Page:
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Title Deeds and the Financial Crisis

Posted by (Regular StockWatch Contributor) on September 7th, 2015 - 6 Comments

The British parliament raised the issue with the Cypriot authorities’ inability to protect the property rights of UK citizens who had invested in Cyprus properties back in 2007. To their astonishment, these buyers found out that they would get no title deed even though they bought the property through a law office (something that in their country implies that you automatically get a title deed).

In 2007 Cyprus, no-one involved in the rapidly developing and already large property sector (banks, developers, chartered surveyors, land registry, town planning and
municipal authorities, lawyers, accountants, politicians etc.) was alarmed, despite the developing dangers for an economy trying to sell properties. In my opinion, ultimate responsibility for failing to tackle this problem must lie with the government agencies that have the primary responsibility of protecting property rights.

One basic principle for an economy to function well is the protection of a citizen’s property rights. In this case, the property right is protected with the issue of a title deed. My fundamental position is that no immovable property should change hands without a title deed. With this tough measure in place (which would have forced authorities to ditch bureaucratic procedures because of the large economic cost from failing to do so), subsequent systemic problems would have been largely avoided.

First, in the absence of title deeds, reselling a property is difficult, therefore increasing the possibility for an unrestrained increase of immovable property prices. When reselling becomes very difficult, the property market is not allowed to function properly. Not only do prices rise too fast in the good times but in the bad times dangers rise disproportionately due to property illiquidity in a leveraged economy. Second, in the absence of a central credit register, it is more likely for credit from the banking sector to increase very fastin the good times without the central bank having the necessary tools to control credit expansion. Third, the state loses substantial revenue from transfer fees and subsequent property taxes.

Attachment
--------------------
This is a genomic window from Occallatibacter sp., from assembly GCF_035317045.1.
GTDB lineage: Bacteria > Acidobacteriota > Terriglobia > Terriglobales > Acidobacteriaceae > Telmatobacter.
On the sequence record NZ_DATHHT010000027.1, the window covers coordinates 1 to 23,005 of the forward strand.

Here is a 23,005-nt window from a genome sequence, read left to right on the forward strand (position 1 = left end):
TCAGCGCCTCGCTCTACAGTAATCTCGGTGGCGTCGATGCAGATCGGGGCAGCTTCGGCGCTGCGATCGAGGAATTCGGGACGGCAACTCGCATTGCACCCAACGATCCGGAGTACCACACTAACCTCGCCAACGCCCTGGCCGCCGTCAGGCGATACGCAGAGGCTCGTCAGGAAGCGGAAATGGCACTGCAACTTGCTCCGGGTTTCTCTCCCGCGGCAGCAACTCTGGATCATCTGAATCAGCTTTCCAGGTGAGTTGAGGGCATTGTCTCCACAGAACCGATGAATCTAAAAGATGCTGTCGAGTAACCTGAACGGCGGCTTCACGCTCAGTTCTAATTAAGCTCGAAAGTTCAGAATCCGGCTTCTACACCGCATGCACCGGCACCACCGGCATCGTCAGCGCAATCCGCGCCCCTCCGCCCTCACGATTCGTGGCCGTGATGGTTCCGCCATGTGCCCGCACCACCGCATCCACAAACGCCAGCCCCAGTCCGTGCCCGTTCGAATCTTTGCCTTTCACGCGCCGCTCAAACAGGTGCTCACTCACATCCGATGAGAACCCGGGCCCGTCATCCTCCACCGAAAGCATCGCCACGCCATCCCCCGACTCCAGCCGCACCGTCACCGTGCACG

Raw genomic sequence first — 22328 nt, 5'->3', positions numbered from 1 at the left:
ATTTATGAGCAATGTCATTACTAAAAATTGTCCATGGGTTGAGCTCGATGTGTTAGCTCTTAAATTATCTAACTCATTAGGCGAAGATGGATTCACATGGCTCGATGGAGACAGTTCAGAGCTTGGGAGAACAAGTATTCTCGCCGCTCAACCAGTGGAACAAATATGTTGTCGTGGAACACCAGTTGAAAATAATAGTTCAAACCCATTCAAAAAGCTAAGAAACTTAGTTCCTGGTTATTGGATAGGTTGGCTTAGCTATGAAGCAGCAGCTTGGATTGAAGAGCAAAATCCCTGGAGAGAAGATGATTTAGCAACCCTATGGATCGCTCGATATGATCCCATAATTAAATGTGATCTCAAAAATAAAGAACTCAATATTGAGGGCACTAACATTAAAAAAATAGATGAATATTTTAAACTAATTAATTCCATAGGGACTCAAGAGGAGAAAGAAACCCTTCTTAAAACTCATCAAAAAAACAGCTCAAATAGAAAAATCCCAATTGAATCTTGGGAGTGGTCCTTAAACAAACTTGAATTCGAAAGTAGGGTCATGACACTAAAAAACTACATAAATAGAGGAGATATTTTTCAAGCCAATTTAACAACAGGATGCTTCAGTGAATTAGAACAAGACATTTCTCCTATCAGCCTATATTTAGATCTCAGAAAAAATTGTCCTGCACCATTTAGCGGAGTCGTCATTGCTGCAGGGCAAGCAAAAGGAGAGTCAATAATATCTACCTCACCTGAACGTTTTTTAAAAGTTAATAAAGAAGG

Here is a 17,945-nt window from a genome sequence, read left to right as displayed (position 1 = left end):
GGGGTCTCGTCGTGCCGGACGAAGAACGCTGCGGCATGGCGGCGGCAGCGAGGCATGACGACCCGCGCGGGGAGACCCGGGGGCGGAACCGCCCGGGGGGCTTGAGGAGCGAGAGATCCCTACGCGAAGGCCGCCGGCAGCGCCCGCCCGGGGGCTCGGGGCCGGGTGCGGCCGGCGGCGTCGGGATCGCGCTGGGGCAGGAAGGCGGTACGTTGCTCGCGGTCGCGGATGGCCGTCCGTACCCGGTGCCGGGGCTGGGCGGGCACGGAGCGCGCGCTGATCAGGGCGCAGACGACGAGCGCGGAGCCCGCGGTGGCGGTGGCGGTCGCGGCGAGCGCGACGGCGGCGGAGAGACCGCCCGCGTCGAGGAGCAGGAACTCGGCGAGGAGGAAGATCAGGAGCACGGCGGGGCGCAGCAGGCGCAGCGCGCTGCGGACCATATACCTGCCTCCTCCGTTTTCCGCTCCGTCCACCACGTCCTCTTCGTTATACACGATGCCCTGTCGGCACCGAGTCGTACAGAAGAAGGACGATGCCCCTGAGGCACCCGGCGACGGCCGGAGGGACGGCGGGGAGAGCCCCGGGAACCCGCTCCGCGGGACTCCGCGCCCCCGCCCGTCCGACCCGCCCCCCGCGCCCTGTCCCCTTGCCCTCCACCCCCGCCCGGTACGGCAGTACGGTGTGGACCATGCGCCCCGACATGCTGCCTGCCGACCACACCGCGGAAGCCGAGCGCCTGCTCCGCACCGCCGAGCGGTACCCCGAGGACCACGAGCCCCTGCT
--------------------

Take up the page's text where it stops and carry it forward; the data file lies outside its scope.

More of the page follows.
The solution to this Gordian Knot is simple, and a state respecting its citizens would not have waited for the imposition of a solution by the Troika. No property transaction without a title deed should be legal and there should be a central credit registry. The financial crisis would have been much more manageable were these simple instructions from the Troika put in place back in 2007.

Inability to quickly apply similar changes to the “business as usual”model will bring the next economic crisis to Cyprus sooner than many people think.

Alexandros Michaelides is a professor of finance at Imperial College Business School.

Categories → Οικονομία

  1. avatar
    Savvakis C Savvides on September 7, 2015 - (permalink)

    It should have been self evident and totally logical in a self respecting state to be protecting property rights and to be doing what Alexandros correctly points out. Which begs the question, has anything really changed?

  2. avatar
    The Invisible Hand on September 7, 2015 - (permalink)

    A very correct comment by Dr Michaelides.

    The unnecessarily complicated bureaucracy in licensing and title issuing procedures result in delays of five years or more from plan to title.

    This governmental idiocy has:
    1. Lost the confidence of overseas buyers, who used to buy up to 10,000 holiday or retirement homes annually.